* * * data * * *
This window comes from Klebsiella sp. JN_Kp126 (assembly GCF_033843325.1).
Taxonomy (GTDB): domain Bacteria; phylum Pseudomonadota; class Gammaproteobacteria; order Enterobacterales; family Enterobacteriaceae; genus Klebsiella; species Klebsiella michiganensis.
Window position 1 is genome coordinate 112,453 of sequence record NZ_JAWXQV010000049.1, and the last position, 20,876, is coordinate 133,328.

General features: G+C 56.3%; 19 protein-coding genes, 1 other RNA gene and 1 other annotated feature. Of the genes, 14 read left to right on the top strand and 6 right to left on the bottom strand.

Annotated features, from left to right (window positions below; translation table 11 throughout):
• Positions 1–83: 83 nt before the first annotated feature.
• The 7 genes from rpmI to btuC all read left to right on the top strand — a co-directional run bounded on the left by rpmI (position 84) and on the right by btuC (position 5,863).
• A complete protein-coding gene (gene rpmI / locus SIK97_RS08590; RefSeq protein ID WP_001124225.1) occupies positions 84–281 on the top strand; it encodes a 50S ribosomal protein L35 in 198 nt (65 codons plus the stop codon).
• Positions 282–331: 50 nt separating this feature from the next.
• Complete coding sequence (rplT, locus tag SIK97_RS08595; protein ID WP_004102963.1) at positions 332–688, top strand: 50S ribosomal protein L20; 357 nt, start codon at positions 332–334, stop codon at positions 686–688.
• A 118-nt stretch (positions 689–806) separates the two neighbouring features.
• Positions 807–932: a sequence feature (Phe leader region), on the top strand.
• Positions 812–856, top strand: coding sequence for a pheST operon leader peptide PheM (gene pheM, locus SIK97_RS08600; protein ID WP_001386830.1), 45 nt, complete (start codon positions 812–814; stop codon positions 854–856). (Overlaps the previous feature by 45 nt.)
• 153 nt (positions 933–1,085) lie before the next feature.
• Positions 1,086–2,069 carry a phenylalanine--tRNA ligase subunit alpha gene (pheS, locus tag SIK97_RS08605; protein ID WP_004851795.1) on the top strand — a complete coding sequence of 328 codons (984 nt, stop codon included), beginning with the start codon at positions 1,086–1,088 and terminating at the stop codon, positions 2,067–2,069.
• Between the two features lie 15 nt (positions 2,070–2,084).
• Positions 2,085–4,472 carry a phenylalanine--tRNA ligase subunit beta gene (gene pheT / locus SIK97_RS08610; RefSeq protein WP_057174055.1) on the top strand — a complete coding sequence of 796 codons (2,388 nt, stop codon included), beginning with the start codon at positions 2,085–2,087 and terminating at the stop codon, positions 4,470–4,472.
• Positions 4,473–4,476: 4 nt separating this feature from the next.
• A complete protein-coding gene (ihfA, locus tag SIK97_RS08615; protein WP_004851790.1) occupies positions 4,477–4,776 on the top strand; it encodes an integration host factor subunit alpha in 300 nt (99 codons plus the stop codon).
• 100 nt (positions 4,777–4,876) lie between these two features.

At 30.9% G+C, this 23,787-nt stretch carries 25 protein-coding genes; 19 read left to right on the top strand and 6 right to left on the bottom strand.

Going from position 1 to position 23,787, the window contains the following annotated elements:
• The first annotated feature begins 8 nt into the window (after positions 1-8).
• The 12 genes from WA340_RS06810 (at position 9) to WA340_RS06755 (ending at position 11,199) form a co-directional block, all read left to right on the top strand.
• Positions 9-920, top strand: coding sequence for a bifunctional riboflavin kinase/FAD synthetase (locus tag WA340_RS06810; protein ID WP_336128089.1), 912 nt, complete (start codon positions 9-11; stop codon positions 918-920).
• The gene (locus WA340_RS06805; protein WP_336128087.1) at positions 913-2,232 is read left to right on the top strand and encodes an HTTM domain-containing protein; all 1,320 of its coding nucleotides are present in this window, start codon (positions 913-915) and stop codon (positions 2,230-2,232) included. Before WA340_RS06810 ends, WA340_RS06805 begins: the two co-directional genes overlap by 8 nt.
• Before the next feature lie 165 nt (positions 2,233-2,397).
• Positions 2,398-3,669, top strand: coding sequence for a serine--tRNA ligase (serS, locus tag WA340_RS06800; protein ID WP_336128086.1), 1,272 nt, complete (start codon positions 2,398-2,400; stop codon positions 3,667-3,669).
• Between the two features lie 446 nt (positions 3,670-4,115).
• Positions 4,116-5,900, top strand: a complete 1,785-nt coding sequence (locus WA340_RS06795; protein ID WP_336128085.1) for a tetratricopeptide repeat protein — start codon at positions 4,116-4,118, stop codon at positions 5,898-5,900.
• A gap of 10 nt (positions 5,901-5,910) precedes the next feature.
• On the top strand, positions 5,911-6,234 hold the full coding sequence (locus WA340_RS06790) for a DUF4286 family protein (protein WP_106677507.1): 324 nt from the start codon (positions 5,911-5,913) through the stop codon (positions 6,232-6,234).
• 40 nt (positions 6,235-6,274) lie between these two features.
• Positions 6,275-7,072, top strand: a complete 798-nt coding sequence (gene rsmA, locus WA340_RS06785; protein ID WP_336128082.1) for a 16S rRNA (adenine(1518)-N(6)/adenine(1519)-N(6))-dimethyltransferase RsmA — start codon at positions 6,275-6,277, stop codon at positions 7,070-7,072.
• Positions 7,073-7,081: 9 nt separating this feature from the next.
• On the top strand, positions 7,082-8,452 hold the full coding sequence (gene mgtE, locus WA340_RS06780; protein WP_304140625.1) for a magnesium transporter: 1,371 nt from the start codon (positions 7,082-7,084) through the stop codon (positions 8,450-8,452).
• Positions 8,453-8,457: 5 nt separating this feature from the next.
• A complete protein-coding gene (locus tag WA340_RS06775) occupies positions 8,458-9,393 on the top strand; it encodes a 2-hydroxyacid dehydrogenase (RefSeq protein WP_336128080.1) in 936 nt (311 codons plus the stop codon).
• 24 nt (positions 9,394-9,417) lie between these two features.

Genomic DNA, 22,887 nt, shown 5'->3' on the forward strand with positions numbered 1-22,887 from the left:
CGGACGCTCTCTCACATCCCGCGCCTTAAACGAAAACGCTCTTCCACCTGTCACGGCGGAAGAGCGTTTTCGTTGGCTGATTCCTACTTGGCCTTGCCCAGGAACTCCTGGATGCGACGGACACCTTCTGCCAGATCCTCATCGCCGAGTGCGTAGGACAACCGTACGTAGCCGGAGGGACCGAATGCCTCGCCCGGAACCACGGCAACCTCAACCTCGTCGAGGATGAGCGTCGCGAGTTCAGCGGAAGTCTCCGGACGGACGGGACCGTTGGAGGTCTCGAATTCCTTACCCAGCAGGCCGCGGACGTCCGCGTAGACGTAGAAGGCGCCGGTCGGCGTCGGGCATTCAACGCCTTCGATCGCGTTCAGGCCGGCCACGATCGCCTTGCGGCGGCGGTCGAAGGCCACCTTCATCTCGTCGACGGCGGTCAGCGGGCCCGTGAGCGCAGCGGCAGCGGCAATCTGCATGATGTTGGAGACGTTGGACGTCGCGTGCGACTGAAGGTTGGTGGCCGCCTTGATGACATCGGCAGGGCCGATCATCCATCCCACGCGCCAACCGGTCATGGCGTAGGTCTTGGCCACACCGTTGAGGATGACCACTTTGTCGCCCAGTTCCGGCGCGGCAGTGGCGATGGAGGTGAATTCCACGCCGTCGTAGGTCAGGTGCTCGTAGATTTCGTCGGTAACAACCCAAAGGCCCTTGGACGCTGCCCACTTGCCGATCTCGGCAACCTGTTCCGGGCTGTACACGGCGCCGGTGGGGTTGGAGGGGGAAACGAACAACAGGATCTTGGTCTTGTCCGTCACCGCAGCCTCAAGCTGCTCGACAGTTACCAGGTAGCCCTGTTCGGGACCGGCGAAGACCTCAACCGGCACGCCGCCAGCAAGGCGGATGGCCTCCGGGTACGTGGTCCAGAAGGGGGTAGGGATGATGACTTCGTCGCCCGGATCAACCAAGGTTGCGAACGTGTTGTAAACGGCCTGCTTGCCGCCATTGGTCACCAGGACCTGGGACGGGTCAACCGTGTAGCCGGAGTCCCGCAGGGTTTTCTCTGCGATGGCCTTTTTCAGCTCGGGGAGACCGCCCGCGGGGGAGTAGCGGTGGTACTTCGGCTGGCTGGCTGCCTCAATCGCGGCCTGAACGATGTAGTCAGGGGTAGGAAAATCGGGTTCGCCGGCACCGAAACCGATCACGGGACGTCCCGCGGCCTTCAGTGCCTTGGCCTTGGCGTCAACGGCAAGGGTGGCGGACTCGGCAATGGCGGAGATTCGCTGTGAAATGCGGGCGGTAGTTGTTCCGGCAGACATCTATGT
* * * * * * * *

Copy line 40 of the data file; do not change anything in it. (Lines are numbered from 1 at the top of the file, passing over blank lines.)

Genomic DNA, 22,887 nt, shown 5'->3' on the forward strand with positions numbered 1-22,887 from the left: